x Abu Dhabi, UAEThursday 18 January 2018

Power cuts of up to eight hours to start in capital this month

As Abu Dhabi municipality works to update the power system, residents should expect regular electricity outages.

ABU DHABI // Residents can expect regular electricity cuts starting this month as officials work to switch the capital to a more efficient power system.

All of the power substations on Abu Dhabi island will be converted to an automatic system that will allow the Abu Dhabi Distribution Company (ADDC) to repair problems remotely. These updates to the system will be carried out during routine maintenance that will leave residents without power for up to eight hours at a time.

Residents affected by the scheduled cuts will be informed days before the event, according to Robert Emerson, an adviser with ADDC.



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"The whole idea is to reduce the time taken to restore supply to the customers," Mr Emerson said. "What we're doing is working so that when we have a problem, we can restore power to customers quickly without having to send someone to the substation."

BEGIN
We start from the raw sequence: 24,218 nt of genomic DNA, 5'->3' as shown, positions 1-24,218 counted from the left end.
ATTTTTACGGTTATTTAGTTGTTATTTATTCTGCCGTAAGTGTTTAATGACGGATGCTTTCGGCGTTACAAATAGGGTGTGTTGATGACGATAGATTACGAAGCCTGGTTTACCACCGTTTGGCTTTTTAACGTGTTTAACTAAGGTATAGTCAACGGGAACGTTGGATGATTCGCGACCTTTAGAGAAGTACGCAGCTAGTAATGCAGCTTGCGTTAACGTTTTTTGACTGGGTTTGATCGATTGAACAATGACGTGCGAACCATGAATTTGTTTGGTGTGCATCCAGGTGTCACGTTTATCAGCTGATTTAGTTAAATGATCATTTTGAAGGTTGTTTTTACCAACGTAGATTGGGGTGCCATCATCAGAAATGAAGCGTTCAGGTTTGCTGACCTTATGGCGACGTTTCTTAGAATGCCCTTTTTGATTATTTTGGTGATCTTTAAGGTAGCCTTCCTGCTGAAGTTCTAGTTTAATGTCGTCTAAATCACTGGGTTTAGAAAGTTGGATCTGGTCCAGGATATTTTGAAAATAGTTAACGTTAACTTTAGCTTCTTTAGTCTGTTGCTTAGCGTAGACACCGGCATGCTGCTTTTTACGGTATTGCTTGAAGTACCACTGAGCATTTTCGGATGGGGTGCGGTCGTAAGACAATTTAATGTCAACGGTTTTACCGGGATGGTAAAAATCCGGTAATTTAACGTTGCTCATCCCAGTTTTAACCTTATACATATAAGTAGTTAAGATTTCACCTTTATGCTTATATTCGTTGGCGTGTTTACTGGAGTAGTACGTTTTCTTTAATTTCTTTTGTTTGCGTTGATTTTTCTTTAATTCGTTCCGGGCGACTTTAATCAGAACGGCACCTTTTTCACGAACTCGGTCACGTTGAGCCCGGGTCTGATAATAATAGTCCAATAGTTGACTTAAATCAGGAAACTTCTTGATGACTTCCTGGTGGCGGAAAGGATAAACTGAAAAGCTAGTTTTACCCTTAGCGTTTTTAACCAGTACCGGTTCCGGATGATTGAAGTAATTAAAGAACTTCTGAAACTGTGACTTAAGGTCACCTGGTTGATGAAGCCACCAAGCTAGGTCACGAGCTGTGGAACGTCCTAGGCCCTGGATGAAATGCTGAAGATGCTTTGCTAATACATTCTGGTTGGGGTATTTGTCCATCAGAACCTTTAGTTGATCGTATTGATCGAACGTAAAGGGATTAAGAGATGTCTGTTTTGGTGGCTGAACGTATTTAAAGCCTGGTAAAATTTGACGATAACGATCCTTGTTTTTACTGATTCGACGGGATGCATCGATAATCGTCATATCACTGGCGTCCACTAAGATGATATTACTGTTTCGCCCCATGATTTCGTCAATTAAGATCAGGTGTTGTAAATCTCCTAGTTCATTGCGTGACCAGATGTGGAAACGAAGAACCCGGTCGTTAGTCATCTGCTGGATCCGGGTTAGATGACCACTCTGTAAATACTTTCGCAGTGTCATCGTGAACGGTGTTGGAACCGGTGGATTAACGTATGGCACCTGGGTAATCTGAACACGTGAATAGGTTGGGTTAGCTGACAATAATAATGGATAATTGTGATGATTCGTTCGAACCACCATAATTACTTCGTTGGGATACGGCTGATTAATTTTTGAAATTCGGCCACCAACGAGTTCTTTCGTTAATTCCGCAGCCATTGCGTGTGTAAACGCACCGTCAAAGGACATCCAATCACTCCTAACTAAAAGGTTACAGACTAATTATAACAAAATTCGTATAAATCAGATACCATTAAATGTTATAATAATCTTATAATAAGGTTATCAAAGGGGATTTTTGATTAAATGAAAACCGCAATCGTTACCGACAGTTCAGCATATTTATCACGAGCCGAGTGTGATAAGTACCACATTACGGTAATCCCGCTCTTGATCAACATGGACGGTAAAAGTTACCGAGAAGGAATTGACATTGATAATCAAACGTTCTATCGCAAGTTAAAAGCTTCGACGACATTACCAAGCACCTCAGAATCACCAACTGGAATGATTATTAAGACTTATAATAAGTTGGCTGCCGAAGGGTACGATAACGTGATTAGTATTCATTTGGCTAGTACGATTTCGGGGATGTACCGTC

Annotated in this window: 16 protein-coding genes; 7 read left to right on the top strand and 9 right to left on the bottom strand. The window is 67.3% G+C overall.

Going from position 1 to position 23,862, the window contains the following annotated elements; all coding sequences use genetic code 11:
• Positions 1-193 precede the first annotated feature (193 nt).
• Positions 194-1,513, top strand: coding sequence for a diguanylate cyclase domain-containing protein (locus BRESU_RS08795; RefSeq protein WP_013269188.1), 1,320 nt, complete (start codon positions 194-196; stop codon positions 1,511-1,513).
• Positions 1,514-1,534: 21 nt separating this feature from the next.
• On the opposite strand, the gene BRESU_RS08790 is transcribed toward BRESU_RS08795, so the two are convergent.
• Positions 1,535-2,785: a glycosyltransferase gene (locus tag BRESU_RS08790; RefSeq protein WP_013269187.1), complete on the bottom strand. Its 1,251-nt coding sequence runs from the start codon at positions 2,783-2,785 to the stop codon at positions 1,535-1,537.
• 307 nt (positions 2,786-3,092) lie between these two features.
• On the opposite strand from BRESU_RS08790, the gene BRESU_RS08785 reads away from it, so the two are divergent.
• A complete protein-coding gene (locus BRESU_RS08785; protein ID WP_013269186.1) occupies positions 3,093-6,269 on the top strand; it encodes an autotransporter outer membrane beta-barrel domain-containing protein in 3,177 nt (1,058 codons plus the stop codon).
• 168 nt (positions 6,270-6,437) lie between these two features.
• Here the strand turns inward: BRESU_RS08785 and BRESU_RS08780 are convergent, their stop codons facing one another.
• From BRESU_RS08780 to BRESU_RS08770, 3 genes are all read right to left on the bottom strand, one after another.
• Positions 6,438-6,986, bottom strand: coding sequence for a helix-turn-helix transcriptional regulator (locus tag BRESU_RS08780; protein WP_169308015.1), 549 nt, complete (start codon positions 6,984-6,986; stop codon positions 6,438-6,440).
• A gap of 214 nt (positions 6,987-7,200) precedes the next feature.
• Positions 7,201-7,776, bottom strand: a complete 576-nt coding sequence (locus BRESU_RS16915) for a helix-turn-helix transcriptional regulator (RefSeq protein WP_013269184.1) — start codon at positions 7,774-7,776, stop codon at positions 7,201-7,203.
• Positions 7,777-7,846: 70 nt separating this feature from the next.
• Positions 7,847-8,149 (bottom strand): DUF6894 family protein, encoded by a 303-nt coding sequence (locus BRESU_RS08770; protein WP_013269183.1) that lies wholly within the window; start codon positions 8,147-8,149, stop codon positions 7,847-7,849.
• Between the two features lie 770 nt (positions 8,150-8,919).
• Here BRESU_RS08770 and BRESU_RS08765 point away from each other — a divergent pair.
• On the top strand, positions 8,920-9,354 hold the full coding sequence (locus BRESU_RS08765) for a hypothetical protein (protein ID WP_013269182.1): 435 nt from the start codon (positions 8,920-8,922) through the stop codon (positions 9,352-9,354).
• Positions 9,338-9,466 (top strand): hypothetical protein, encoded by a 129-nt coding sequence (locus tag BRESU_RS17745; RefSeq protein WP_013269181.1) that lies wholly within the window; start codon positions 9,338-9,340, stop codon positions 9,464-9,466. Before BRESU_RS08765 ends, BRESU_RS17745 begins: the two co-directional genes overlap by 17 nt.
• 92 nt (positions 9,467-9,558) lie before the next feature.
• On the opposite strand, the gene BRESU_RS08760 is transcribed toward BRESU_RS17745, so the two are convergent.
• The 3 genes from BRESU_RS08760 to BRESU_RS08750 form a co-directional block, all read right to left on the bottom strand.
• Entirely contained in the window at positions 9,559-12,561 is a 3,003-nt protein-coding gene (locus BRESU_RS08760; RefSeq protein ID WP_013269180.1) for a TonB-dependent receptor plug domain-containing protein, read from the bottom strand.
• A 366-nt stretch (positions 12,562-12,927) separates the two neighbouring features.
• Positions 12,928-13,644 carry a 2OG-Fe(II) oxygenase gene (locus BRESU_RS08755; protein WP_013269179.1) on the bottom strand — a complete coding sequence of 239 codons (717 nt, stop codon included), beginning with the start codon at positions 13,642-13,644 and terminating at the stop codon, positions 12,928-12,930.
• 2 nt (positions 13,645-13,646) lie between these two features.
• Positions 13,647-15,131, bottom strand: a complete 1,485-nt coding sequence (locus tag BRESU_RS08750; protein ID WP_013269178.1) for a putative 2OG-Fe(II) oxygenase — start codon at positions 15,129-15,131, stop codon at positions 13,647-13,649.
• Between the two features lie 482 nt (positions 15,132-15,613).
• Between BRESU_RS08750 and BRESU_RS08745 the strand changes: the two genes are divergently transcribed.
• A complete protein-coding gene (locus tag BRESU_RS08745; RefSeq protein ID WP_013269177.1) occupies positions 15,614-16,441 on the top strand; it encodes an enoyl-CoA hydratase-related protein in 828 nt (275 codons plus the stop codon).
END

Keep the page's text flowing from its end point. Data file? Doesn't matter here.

The aim of the automation project is to have all of the island's substations accessible from a control centre. ADDC has been working to fit remote controls to all the substations for two years, and the project is expected to be completed within five years.

"It takes too long to send an engineer to fix every problem at every substation, so automation is going to make it so that all substations can be connected to one control centre," said Abu Bakr, an engineer with ADDC.

Residents living near Airport Road and Al Saada Street received notices this week that power would be shut off for six hours this weekend for maintenance. That project will be postponed for three weeks, Mr Emerson said, because ADDC is dealing with a problem at other substations.

Over the next five years, residents in every sector on the island can expect ADDC to perform automation updates.

"Every neighbourhood should expect maintenance-related outages anyway, because it's necessary to maintain switchgear," Mr Emerson said. "We want to ensure the system is operating correctly and safely."